Typhoon Vongfong Swipes Guam, Crosses Rota Island in Mariana Islands; ‘Devastating Damage’ Feared

The National Weather Service in Guam has warned of potentially disastrous impacts as Typhoon Vongfong crosses Guam and the Northern Mariana Islands while it continues to strengthen.
Based on data from the National Weather Service Doppler radar on Guam, the eye of Typhoon Vongfong passed near or…

The National Weather Service in Guam has warned of potentially disastrous impacts as Typhoon Vongfong crosses Guam and the Northern Mariana Islands while it continues to strengthen.

Based on data from the National Weather Service Doppler radar on Guam, the eye of Typhoon Vongfong passed near or over Rota between 3 and 4 a.m. local time Monday (1 and 2 p.m. EDT Sunday).

By 5 a.m. local time, the eye of Vongfong was 40 miles northwest of Rota, or 70 miles north of Guam, and speeding away to the west-northwest at 20 mph. Maximum sustained winds are still 105 mph, the equivalent of a Category 2 hurricane.

In a series of statements issued since Sunday morning local time (Saturday evening U.S. East Coast time), the NWS office repeatedly warned that “devastating damage is expected” on the island of Rota, which lies about 45 miles northeast of Guam in the Northern Mariana Islands, a U.S. commonwealth.

The bulletin, eerily reminiscent of one issued by the NWS New Orleans office before Hurricane Katrina in August 2005, includes these ominous descriptions of potential destruction from winds that were forecast to gust as high as 140 mph:

“Collapse of some residential structures will put lives at risk. Airborne debris will cause extensive damage. Persons or animals struck by the wind blown debris will be injured or killed. Electricity and water will be unavailable for days and perhaps weeks after the storm passes. Most trees will be snapped or uprooted. Fallen trees may cut off residential areas for days to weeks.”

The bulletin said the islands of Tinian and Saipan to the north, as well as Guam to the south, could expect damage of a less extreme nature.

Typhoon warnings remain in effect for both Guam and the Northern Mariana Islands. Vongfong is following closely in the footsteps of Typhoon Phanfone, which passed near Guam as a tropical storm and is now affecting Japan as a strong typhoon.

Vongfong was first designated a tropical depression early Thursday, local time, and steadily gained strength as it approached Guam and the Northern Mariana Islands. According to the U.S. military’s Joint Typhoon Warning Center, Vongfong strengthened into a typhoon Saturday.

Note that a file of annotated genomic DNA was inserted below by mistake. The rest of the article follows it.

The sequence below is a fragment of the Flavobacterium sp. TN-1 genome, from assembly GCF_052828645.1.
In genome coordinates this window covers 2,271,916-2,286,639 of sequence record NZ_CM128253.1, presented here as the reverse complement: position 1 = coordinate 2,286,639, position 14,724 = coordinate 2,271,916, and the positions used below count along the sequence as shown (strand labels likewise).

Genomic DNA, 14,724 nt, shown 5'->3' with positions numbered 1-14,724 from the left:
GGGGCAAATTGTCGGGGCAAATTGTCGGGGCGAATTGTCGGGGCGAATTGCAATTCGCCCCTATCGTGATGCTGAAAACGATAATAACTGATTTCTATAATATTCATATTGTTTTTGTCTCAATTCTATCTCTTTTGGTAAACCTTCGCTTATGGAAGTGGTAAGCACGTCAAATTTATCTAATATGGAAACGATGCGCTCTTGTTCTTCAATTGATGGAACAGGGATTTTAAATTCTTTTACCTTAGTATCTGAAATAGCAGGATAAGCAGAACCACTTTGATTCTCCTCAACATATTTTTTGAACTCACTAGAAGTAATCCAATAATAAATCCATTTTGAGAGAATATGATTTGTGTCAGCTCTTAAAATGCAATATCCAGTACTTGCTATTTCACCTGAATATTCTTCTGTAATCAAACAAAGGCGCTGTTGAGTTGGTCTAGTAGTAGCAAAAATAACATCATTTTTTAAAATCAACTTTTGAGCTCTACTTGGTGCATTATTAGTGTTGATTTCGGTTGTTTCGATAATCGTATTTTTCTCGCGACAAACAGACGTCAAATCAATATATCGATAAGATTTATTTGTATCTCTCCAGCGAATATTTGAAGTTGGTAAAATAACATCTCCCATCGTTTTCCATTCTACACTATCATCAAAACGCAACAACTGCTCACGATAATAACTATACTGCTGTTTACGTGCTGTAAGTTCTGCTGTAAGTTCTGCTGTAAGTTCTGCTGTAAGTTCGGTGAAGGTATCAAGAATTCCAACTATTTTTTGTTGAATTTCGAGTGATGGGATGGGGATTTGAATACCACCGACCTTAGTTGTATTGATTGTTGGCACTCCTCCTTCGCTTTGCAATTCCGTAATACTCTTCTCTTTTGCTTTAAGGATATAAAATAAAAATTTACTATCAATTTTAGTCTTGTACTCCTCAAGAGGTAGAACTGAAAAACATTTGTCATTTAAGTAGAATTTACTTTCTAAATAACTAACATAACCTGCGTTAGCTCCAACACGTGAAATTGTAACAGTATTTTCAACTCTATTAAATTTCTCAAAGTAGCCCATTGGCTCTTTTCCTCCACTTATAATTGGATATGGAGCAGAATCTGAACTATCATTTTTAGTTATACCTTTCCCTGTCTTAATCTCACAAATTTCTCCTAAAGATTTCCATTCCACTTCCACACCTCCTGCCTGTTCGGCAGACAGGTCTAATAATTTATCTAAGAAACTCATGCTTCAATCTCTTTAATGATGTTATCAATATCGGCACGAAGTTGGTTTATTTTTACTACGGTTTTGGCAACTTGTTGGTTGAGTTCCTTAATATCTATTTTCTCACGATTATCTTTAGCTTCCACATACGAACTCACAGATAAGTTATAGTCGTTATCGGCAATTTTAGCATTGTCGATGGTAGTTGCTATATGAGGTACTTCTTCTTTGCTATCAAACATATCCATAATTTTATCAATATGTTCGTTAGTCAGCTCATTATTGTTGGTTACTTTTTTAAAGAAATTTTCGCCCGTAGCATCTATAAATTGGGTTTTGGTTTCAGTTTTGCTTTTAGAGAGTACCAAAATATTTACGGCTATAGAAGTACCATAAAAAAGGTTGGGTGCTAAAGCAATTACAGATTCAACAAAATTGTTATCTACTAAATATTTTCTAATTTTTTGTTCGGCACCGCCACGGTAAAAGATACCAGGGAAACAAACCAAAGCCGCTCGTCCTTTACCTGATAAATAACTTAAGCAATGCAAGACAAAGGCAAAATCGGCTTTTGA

The latest bulletin from the National Weather Service in Guam says Vongfong now has maximum sustained wind speeds of 105 mph.

Vongfong will maintain a northwest track under the steering influence of a subtropical high pressure aloft to its north. Its relatively quick forward motion — around 20 mph — will take it quickly away from Guam and the Northern Mariana Islands over the next several hours.

With low vertical wind shear (change in wind speed and/or direction with height), impressive outflow (winds in the upper levels spreading apart from the center, favoring upward motion and thunderstorms) and warm western Pacific water, Vongfong will continue to intensify over the next several days.

Guam Impact

Vongfong’s center has passed near or over Rota Island, which is about 45 miles north-northeast of Guam.

Vongfong’s wind field has been growing, with tropical storm-force winds no more than 130 miles from the center, but typhoon-force winds are confined to within 35 miles of the center. Guam has experienced sustained tropical storm force wind with typhoon strength gusts at times.

Flash flood warnings have been issued for Guam due to heavy rain. Storm surge flooding and high surf are also threats with Vongfong as it passes through.

People in Guam and the Mariana Islands should remain in shelter and heed any instructions from local authorities.

After passing the Mariana Islands, Vongfong will then track over roughly the same patch of western Pacific water Typhoon Phanfone churned up.

It seems a good bet Vongfong will intensify into another formidable typhoon before potentially threatening parts of Japan late next week.

Once again it may come down to how sharp and soon a turn to the north and northeast occurs to determine if and how much of a strike Japan has to bear from this latest system late next week.

It is far too soon to speculate on potential impacts to Japan from Vongfong. Stay with The Weather Channel and weather.com for more on this potentially dangerous system.

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About Earth Changes Media w/ Mitch Battros

Mitch Battros is a scientific journalist who is highly respected in both the scientific and spiritual communities due to his unique ability to bridge the gap between modern science and ancient text. Founded in 1995 – Earth Changes TV was born with Battros as its creator and chief editor for his syndicated television show. In 2003, he switched to a weekly radio show as Earth Changes Media. ECM quickly found its way in becoming a top source for news and discoveries in the scientific fields of astrophysics, space weather, earth science, and ancient text. Seeing the need to venture beyond the Sun-Earth connection, in 2016 Battros advanced his studies which incorporates our galaxy Milky Way - and its seemingly rhythmic cycles directly connected to our Solar System, Sun, and Earth driven by the source of charged particles such as galactic cosmic rays, gamma rays, and solar rays. Now, "Science Of Cycles" is the vehicle which brings the latest cutting-edge discoveries confirming his published Equation.
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